Hit by a freight train but I walked for my wedding!

Jennifer was determined that a horrifying accident wouldn’t stop her doing anything.

Heading out of the house, I said goodbye to my fiancé. Jake, 19, and I had become engaged a few months earlier after meeting at school and now we lived on my parents’ farm together.

‘It should be a nice cruisy day,’ I told him.

I was only going to help my dad, Paul, bail some hay. There’s a private railway crossing on the land so Dad went over it first in his tractor. Checking it was clear, I edged over afterwards on mine. The next thing I remember is hearing voices all around me.

‘You’ve been in an accident,’ someone said.

From the pain I was in, I knew something terrible had occurred but I didn’t know what.

‘I’m here,’ Jake said.

Over the next few days, I had surgery to drill a metal brace into my shattered pelvis. Slowly, I learned what had happened.  As I’d crossed the railway line, a freight train had come around the corner and smashed right into me.

Weighing 1000 tonnes, it ripped my tractor in two. Given a tiny five per cent chance of survival, I was lucky to be alive.

(Credit: Supplied)

My ribs, tailbone, pubic bone and foot were all broken. Almost every organ had been punctured, my bladder was torn and my right lung had collapsed.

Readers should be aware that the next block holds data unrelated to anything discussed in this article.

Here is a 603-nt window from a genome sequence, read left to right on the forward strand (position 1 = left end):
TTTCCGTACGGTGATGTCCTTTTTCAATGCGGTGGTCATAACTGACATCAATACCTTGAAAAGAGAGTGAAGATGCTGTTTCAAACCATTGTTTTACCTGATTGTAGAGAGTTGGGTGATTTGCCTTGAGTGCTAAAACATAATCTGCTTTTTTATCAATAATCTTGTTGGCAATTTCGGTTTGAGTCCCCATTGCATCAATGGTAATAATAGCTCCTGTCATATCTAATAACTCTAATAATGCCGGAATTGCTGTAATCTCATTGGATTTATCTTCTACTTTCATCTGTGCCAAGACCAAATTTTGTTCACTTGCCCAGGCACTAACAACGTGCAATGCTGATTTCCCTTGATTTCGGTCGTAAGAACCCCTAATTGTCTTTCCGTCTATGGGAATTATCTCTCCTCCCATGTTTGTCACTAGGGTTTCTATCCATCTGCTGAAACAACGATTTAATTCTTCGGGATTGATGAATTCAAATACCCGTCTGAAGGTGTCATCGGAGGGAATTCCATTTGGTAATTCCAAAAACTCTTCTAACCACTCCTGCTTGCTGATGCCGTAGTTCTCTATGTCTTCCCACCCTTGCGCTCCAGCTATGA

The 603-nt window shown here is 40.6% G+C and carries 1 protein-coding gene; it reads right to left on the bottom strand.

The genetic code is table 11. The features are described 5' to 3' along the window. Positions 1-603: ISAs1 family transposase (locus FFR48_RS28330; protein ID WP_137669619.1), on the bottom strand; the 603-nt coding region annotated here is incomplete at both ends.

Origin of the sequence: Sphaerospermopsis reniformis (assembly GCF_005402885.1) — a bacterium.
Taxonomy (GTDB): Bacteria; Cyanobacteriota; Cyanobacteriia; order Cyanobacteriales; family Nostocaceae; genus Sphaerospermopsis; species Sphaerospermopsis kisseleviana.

It was a miracle I was still here and it made me even more determined to recover.

After a few weeks, I was allowed home and when the brace came off, I threw myself into physio. Because I was so weak from lying down, I relied on a wheelchair and had to learn to walk again.

Twice a week, Jake drove me to the swimming pool and I’d stride up and down in the water to build strength.

Two years after the accident, I could finally walk properly again.

‘How about we look into getting married now,’ Jake grinned.

We arranged a beautiful outdoor wedding, and three years after my accident, Dad walked me down the aisle.

(Credit: Supplied)

I was overjoyed I didn’t have a limp and even happier to be marrying Jake.

He’d supported me throughout everything and the accident had brought us closer together.

In October this year, I decided to push myself even further.


‘I’m going to do Outward Bound,’ I told Jake.

It’s a 21-day challenge – rock climbing, kayaking and camping in the bush.

Despite still being in pain, I wanted to prove to myself that I could physically do it.

Scaling walls blindfolded and tramping across treacherous terrain, I felt so proud. When I finished the course, I was given a certificate for my courage.

It’s amazing to think I survived being hit by a freight train and now I’m climbing mountains! I won’t let the accident hold me back.

Read the full story in this week’s issue of that’s life!


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